An entire generation knows Craig Simpson only as a television analyst. And there are probably quite a few older fans that don’t remember him for anything else but being in the booth. Having now spent two decades providing colour commentary, it’s Simpson’s work on National Hockey League broadcasts that have come to shape how he’s perceived.
But Simpson deserves to be known for what he did during his playing career, particularly with the Edmonton Oilers. Even while he was still lacing them up, Simpson didn’t get his due, and he’s only that much more under-appreciated now, more than a quarter-century after skating his last shift.
Simpson came into the NHL with the Pittsburgh Penguins, and retired as a member of the Buffalo Sabres, but in between, he played 419 games over parts of six seasons, the bulk of his career, with the Oilers.
Simpson was only 20, but already in his third NHL season and a veteran of 169 games when he was traded from Pittsburgh to the Oilers on Nov. 24, 1987, in a seven-player deal headlined by superstar defenceman Paul Coffey. Coffey had sat out the first month and a half of the season after asking for a trade when Oilers general manager Glen Sather and owner Peter Pocklington refused to renegotiate his contract. (from ‘Oilers Send Coffey to Penguins’, The New York Times, 11/25/87)
Drafted second overall in 1985, out of Michigan State University, Simpson made the jump to the NHL right away, playing 76 games as a rookie with the Penguins in 1985-86. The 6-foot-2 forward had 51 points in his second season, and was off to a fantastic start in 1986-87, recording 13 goals and 13 assists in his first 21 games with the Penguins.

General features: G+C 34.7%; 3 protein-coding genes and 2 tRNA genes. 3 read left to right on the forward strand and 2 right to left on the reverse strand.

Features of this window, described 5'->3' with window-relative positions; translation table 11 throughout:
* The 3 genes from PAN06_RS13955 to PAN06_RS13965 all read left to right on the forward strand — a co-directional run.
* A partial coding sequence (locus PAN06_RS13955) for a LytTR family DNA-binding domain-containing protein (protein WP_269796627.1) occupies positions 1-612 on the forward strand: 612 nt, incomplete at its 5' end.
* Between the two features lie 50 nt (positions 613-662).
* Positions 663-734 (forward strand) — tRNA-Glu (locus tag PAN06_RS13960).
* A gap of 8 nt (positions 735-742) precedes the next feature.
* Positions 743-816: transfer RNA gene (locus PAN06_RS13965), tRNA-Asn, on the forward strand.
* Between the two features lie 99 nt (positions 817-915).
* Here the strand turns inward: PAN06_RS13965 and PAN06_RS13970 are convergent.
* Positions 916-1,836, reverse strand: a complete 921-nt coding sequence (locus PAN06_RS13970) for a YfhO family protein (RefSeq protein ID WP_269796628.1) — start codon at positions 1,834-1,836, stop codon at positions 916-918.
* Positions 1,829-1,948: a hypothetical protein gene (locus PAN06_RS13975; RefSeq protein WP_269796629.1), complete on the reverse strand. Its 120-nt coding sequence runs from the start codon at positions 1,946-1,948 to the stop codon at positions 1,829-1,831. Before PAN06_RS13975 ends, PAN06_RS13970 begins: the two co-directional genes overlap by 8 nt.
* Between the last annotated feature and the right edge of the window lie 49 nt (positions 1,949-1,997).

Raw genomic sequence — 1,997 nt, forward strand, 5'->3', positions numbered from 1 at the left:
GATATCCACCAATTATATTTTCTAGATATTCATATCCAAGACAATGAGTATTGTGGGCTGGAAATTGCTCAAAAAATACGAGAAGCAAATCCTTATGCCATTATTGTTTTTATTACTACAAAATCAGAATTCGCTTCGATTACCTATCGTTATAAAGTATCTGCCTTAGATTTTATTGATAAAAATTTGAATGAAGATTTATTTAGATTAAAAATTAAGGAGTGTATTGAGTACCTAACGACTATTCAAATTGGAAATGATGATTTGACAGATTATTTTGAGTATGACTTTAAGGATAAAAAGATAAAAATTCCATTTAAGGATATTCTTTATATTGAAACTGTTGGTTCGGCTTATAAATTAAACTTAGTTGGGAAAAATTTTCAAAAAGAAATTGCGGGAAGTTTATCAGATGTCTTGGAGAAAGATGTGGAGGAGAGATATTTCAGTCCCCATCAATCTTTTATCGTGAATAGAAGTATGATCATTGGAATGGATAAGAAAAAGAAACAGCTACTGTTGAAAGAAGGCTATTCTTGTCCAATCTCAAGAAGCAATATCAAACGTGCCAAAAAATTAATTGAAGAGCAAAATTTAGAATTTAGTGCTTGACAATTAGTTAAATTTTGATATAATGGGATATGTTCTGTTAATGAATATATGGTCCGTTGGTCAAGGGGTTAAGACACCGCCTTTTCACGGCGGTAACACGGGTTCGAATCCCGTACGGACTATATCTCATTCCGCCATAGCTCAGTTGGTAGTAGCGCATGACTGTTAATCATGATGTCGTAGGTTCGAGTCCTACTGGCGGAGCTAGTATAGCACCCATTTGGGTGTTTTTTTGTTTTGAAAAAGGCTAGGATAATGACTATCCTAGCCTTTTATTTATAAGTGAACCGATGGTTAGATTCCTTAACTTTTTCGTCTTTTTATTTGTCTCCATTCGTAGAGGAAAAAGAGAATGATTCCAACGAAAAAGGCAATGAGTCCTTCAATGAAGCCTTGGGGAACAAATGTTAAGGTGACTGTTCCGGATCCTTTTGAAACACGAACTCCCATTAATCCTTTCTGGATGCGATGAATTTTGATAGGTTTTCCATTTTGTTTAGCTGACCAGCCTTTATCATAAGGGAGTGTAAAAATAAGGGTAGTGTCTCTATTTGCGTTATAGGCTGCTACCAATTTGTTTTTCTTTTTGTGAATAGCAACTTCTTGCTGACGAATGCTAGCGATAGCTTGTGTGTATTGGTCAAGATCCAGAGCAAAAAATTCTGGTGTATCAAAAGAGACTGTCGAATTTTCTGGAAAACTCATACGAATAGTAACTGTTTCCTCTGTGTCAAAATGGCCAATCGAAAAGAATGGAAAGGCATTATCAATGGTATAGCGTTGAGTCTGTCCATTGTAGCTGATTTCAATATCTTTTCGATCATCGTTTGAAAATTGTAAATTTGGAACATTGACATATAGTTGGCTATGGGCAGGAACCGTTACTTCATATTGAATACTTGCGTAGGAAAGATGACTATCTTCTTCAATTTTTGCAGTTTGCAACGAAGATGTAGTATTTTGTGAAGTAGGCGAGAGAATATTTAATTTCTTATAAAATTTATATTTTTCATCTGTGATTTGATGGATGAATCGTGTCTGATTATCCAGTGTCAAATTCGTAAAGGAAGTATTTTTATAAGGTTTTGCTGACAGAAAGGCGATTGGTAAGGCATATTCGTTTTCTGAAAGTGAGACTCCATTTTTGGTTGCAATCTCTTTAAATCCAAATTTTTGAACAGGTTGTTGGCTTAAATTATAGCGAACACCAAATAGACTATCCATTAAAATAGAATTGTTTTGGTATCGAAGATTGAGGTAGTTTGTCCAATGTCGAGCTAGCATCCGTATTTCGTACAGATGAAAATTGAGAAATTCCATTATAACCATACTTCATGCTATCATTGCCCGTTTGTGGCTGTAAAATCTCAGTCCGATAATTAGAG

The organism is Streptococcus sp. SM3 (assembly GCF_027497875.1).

But now Simpson was joining the defending Stanley Cup champions in Edmonton, where high expectations awaited. Fair or not, that was the burden of being the centrepiece acquired in exchange for Coffey, a future Hall-of-Famer that had already won the Norris Trophy twice and was still just 26. (The trade also included Dave Hannan, Chris Joseph and Moe Mantha going to Edmonton, with Dave Hunter and Wayne Van Drop heading to Pittsburgh.)
If he felt any pressure, the London, Ont., product shook it off. All Simpson did was go out and score 43 times in 59 appearances with the Oilers in 1987-88. On a team that had four future Hall-of-Fame forwards (Glenn Anderson, Wayne Gretzky, Jari Kurri, and Mark Messier), Simpson tied Kurri for the team lead in goals, despite playing in less than three-quarters of Edmonton’s games. With 56 goals combined between the Penguins and Oilers, Simpson ranked second in the NHL, trailing only his former Pittsburgh teammate, Mario Lemieux.
Simpson kept up his play in the postseason, where, in his playoff debut, he scored 13 goals (including three game-winners) in 19 games, one less than Kurri for the NHL lead, helping the Oilers to their fourth Stanley Cup in five years.
The Day Everything Changed